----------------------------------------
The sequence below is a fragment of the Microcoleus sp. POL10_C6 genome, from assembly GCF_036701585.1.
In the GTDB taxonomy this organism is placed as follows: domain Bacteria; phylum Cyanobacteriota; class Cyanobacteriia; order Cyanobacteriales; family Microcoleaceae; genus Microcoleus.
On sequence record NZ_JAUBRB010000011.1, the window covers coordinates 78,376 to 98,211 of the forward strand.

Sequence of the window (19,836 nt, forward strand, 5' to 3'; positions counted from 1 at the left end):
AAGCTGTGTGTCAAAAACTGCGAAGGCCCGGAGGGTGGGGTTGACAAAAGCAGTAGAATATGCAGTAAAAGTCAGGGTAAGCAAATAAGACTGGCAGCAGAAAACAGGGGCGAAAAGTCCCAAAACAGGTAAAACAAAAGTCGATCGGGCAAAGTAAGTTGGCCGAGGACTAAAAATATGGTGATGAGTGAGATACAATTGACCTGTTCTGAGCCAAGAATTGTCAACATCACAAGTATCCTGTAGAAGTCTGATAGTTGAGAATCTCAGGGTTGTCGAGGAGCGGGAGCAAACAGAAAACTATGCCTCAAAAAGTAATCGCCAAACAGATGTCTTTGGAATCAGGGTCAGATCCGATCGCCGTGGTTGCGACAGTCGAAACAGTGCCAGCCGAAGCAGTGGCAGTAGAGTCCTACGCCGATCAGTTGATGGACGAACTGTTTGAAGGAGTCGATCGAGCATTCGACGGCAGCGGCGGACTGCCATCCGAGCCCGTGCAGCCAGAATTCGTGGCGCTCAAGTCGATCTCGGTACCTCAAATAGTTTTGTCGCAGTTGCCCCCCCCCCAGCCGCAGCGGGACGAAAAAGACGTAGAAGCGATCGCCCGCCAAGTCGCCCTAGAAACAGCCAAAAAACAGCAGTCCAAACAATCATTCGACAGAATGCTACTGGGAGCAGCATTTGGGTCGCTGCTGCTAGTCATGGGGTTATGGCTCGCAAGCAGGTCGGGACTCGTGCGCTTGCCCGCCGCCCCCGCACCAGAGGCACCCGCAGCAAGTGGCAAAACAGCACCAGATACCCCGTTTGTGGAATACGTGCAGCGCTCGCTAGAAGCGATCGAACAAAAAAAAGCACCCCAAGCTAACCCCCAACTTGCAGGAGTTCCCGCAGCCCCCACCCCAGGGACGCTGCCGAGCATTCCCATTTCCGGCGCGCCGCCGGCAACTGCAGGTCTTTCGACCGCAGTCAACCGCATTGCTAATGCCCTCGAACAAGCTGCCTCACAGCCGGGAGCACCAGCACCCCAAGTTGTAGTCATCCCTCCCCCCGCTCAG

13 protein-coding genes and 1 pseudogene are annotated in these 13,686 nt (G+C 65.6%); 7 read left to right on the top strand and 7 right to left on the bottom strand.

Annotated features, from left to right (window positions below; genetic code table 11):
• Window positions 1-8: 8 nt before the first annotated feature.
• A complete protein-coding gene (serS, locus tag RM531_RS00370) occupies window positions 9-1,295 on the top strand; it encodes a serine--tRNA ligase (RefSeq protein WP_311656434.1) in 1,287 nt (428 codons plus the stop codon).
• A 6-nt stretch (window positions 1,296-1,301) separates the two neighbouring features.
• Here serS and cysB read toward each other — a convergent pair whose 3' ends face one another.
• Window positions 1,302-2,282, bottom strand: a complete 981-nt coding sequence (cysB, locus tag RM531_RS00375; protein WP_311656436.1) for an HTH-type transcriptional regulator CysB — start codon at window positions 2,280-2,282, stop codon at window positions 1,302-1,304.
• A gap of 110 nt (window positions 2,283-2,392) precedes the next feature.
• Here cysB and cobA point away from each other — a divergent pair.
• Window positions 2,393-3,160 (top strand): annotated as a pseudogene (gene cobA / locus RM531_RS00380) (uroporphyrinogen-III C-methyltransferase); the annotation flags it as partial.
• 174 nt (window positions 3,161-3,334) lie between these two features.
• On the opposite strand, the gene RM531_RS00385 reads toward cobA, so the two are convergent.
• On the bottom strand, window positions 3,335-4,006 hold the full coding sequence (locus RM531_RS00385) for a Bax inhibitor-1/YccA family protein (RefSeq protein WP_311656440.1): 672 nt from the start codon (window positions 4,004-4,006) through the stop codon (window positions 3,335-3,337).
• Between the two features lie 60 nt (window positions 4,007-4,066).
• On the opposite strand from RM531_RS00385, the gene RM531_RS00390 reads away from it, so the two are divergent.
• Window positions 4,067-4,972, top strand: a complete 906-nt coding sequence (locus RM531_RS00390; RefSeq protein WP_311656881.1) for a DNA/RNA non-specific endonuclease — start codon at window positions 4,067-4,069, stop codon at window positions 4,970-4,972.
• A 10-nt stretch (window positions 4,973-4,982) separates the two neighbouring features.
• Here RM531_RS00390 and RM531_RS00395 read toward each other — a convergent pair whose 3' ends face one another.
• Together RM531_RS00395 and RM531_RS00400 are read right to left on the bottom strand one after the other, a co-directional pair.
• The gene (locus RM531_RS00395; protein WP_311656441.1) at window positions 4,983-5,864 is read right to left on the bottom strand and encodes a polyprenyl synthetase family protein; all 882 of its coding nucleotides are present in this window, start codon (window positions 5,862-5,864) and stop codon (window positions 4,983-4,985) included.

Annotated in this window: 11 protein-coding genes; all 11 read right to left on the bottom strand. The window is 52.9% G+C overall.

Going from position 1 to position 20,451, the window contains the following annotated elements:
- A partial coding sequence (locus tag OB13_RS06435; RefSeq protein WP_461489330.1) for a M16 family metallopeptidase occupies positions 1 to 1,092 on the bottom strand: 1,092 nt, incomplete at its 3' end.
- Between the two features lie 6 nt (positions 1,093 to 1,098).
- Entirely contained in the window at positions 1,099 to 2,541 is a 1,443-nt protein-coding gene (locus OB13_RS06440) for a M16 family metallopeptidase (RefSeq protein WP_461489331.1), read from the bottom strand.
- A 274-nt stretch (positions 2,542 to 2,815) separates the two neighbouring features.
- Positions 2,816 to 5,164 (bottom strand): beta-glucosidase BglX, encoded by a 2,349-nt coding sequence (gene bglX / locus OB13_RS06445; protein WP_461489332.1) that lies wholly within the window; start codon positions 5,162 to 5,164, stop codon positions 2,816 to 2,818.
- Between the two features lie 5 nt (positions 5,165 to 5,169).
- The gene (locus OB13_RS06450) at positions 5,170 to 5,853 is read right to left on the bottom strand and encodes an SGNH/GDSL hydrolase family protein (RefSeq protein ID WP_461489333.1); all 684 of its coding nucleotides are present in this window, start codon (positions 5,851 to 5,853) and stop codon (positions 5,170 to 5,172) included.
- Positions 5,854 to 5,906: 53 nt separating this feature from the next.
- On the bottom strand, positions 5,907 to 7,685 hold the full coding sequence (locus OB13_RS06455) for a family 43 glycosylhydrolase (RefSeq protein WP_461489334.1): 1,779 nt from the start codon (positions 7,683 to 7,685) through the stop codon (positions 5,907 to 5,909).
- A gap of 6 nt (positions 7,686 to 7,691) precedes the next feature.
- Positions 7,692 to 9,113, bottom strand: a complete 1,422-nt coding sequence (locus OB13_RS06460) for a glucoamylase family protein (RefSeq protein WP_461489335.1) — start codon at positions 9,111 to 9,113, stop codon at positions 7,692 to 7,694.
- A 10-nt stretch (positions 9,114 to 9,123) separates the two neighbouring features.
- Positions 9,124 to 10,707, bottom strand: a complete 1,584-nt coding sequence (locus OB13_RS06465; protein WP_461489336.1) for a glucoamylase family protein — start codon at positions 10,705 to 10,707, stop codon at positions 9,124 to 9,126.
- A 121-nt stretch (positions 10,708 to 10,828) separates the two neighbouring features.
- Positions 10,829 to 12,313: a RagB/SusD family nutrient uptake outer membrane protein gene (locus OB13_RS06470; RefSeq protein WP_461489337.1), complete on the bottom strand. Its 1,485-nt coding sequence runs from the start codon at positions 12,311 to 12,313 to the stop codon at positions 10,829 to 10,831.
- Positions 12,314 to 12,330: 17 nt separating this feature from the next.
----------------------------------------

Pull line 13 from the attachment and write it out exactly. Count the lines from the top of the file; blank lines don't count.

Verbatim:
• A gap of 110 nt (window positions 2,283-2,392) precedes the next feature.